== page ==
Life is tough. It’s tougher when you’re on death row.
In his newest whodunit, Vachss (The Weight, 2010, etc.) combines his trademark black humor with his longstanding concern for children and their well-being. The result is a strikingly original character named Esau Till, born with a “spine thing” that has kept him from standing on his own for all the 40-plus years of his life. Esau has a genius IQ and a sharp sense of justice, if a vigilante one; no being bullied on the schoolyard or in life for him. Indeed, he has a skill that is very much in demand in the rough redneck quarters in which he moves—he makes a mean bomb. What keeps Esau motivated on this unforgiving planet is his younger brother Tory-boy, Lennie to his George, who is beyond simpleminded and is constantly in some mischief or another—dangerously involving the local neo-Nazi contingent at one point. Esau and Tory descend from a fellow known locally as the Beast, who made a sport of incest and murder until receiving his comeuppance, and they’re not what you might call model citizens. Even though Esau does a fine job of clearing the streets of criminals, if often on behalf of other criminals, he’s also worked his way through the catalog of civil offenses and felonies. For his trouble, we find Esau in the pen awaiting the final needle, telling his tale to pass the time. Vachss structures his novel as a sort of loose, episodic confessional that builds the story stone by stone, strewing the landscape with bodies (“Before he could open his mouth to ask a question, I shot him in the face”) and dispensing folksy wisdom (“If a man walks into a liquor store after dark, it’s either because he’s got money...or because he doesn’t”). The outlook is insistently bleak: Esau and Tory were born into suffering and will go out that way, too, sharing some of the wealth as they wander through the world.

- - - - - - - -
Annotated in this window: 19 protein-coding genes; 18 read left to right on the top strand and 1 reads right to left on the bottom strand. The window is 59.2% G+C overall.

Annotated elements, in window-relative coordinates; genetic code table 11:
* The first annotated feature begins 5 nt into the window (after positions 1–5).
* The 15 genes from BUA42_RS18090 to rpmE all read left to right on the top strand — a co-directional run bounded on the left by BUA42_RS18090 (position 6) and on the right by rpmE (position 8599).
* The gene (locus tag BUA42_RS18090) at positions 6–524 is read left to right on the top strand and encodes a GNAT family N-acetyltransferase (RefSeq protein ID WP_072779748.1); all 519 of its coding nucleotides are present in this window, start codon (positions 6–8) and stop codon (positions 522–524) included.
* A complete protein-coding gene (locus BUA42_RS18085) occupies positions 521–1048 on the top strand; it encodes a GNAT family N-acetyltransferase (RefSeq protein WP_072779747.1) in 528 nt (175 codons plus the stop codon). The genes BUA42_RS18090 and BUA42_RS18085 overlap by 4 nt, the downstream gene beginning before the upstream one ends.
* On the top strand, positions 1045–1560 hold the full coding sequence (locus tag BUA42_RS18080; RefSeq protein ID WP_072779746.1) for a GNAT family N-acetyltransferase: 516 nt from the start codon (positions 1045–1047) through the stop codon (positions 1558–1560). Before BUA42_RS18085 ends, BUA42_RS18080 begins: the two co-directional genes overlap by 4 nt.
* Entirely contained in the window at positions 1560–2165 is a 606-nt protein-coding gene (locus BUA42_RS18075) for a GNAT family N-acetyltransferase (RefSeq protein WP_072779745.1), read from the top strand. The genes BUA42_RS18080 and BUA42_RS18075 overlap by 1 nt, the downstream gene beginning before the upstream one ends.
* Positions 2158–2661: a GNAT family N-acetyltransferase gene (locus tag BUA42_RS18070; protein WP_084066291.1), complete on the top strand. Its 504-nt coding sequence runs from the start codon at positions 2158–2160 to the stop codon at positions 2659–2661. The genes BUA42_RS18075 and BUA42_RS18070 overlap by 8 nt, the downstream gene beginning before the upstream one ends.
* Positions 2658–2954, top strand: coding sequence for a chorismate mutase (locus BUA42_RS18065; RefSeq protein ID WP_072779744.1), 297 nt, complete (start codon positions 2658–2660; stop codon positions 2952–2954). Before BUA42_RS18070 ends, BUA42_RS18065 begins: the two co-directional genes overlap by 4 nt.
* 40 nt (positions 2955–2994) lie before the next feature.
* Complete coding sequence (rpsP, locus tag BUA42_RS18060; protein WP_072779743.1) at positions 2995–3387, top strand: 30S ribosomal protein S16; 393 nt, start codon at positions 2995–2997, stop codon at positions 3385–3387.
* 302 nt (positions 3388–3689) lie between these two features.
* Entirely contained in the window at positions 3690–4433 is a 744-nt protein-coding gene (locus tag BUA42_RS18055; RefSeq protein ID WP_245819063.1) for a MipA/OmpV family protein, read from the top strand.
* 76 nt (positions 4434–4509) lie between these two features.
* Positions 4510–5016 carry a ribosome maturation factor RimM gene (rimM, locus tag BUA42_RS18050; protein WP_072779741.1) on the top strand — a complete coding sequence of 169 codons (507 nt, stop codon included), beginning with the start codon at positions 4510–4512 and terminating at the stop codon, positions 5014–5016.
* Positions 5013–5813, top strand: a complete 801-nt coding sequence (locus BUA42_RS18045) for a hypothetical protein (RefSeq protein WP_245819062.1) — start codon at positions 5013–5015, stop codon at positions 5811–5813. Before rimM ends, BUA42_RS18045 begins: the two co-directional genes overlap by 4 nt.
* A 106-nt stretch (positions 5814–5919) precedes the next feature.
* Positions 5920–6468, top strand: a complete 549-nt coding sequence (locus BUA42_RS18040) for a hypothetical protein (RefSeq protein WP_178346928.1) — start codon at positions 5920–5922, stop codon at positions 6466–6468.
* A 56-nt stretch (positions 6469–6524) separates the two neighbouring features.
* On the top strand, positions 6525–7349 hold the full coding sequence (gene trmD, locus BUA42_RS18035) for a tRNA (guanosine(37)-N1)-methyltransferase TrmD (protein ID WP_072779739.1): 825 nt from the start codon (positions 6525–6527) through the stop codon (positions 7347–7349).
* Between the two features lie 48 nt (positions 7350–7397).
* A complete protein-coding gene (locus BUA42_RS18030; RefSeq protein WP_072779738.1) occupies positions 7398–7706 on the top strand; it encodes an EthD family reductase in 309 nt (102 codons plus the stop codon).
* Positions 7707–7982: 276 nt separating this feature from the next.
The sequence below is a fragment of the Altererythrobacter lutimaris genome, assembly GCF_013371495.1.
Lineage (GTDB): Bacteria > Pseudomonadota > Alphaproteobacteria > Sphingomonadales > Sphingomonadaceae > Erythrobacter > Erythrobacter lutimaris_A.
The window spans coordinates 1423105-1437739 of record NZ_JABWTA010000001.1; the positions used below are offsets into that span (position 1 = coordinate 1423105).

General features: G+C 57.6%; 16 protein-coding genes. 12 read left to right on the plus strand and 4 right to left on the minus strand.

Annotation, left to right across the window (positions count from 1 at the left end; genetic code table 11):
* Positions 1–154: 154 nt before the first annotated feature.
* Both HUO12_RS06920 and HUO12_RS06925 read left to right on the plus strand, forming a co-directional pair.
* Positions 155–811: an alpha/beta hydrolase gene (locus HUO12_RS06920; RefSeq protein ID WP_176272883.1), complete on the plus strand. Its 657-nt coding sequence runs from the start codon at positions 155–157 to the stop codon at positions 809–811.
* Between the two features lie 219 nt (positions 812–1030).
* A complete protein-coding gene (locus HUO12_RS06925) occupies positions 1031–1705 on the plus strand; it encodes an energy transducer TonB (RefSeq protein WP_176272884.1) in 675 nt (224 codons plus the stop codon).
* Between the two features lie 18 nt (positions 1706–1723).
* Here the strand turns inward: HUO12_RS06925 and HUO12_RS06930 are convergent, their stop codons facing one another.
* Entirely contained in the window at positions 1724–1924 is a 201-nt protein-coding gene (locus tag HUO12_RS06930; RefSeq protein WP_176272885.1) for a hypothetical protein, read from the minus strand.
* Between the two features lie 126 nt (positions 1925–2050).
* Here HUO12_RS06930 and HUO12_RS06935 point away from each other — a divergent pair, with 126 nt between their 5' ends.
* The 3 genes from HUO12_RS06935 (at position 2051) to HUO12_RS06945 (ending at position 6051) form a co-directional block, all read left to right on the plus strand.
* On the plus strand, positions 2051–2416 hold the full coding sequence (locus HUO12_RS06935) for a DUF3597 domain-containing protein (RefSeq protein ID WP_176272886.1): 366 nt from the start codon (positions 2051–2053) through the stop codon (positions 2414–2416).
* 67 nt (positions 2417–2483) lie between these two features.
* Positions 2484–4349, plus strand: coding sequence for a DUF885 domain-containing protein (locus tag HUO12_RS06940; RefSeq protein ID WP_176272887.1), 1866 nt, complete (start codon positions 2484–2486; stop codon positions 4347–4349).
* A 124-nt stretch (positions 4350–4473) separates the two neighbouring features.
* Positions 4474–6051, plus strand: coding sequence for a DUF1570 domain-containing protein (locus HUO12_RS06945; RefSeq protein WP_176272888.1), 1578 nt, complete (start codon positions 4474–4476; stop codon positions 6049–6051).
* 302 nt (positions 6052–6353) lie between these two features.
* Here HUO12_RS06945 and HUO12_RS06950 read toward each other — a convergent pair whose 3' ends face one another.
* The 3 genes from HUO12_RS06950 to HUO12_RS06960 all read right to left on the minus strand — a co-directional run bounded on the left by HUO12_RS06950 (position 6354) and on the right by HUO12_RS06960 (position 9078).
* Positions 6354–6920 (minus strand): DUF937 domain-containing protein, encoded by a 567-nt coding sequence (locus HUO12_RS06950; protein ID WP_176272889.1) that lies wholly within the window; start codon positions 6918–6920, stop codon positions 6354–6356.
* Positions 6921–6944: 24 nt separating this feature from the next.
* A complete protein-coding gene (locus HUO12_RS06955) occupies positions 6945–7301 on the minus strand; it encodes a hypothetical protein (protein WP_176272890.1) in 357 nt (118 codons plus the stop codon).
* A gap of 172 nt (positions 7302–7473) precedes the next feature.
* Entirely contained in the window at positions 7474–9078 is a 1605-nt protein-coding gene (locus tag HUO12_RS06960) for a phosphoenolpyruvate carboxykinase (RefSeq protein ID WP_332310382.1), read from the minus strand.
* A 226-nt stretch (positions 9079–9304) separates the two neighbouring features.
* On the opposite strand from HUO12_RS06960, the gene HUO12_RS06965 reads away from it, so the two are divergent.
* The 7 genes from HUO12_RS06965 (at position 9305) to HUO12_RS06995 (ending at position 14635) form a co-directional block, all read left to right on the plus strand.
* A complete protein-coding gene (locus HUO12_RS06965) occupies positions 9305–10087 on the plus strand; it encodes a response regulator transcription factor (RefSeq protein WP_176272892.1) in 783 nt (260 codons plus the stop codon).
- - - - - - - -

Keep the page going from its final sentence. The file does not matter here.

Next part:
A smart, cynical glimpse into the human condition—and into lives no one should envy.